Corona celebrates the opening of an affordable housing residence for seniors

Photo: Max Parrott/QNS

City officials, community stakeholders and prominent local politicians, including Borough President Melinda Katz and Congresswoman Alexandria Ocasio-Cortez, heaped praise on the ambition and execution Hellenic American Neighborhood Action Committee’s (HANAC) new Corona Senior Residence during a ribbon-cutting ceremony on May 29.

The fully occupied eight-story development includes a mix of 67 units of affordable housing, 21 of which are set aside for formerly homeless seniors. The building’s specs also include cutting-edge “passive house” design that uses up 90% less energy than traditional construction and a 60-student Universal Pre-K program on the first floor.

“This is a perfect example of when government works,” Katz said during her remarks.

The building, with its modernist, asymmetric facade of wood textures and silver siding, represents five years of planning and collaboration from city agencies. It’s the first affordable housing development to go up in Corona in over 30 years.

Congresswoman Alexandria Ocasio Cortez (foreground, second from left) and Queens Borough President Melinda Katz (foreground, third from left) at the ribbon-cutting (Photo via Twitter, @NYCHousing)

For all the marveling over the building’s impressive design during the event, the ribbon cutting also served as a reminder of the looming problem of senior housing in the borough. While Ocasio-Cortez called the development a “socially,” “environmentally” and “economically” innovative project, she also didn’t shy away from pointing out the tremendous need for affordable housing for Queens’ senior population.

“Today, we have 67 units. But there were 35,000 applications,” the congresswoman said. “It shows that we have a lot of work to do.”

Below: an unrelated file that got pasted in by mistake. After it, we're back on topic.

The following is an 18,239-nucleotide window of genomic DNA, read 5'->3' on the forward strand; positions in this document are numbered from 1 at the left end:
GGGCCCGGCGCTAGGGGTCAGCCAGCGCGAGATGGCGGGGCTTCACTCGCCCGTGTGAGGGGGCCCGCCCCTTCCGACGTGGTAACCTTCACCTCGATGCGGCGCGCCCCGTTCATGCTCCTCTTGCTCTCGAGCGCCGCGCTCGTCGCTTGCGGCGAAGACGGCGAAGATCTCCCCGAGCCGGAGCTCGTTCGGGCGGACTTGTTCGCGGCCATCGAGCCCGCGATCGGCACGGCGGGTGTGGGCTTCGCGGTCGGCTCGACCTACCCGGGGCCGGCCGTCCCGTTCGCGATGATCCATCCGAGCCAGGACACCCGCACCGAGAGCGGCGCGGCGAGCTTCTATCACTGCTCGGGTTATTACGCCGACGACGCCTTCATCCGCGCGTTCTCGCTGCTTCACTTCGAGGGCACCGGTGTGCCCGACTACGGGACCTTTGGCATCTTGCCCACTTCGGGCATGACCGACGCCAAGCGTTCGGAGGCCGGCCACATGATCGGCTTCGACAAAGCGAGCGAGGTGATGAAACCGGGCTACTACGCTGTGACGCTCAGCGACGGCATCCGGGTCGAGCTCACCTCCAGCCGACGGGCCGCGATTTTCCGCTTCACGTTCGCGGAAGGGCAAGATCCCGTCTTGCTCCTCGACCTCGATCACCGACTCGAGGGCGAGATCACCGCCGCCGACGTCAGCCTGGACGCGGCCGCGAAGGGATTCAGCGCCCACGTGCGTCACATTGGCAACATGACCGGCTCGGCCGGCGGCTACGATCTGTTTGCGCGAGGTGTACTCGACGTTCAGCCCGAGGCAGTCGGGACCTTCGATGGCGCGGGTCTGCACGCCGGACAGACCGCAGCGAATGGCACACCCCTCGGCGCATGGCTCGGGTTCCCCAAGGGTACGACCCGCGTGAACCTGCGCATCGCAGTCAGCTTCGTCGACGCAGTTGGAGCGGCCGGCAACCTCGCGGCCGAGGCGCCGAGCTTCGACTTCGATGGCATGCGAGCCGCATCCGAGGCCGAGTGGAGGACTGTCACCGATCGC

A 2016 study found that 34,000 seniors were on waiting lists for affordable housing out of the 200,000 city-wide.

The development came as the result of an upzoning, a process that often encounters community resistance. But the project’s architect Jack Esteron, who was involved from the get-go said it went smoothly.

“There was very, very little pushback in the community, which is actually surprising because I’ve worked on a lot of projects that involve rezoning that are controversial,” said Esteron, of the Think! Architecture and Design group.

The new building (Photo via Twitter, @NYCHousing)

All of the building’s units are for tenants at 40 to 60 percent of Area Median Income. The housing lottery gave 50 percent of those tenants preference based on their proximity to the Community Board 4 area.

The $36 million project was developed out of the Willets Point Community Benefits Agreement. It included funding of $14 million in city subsidies, including $9.7 million from HPD’s Senior Affordable Rental Apartments program. It also received a $12.8 million low-income housing tax credit subsidy and a $12.7 million construction loan from Chase Bank.

“Senior sustainability is about a willingness to persevere,” said resident Maureen Reardon in her remarks during the ceremony.

“I would never have thought that a lottery would change my life this way,” she said.

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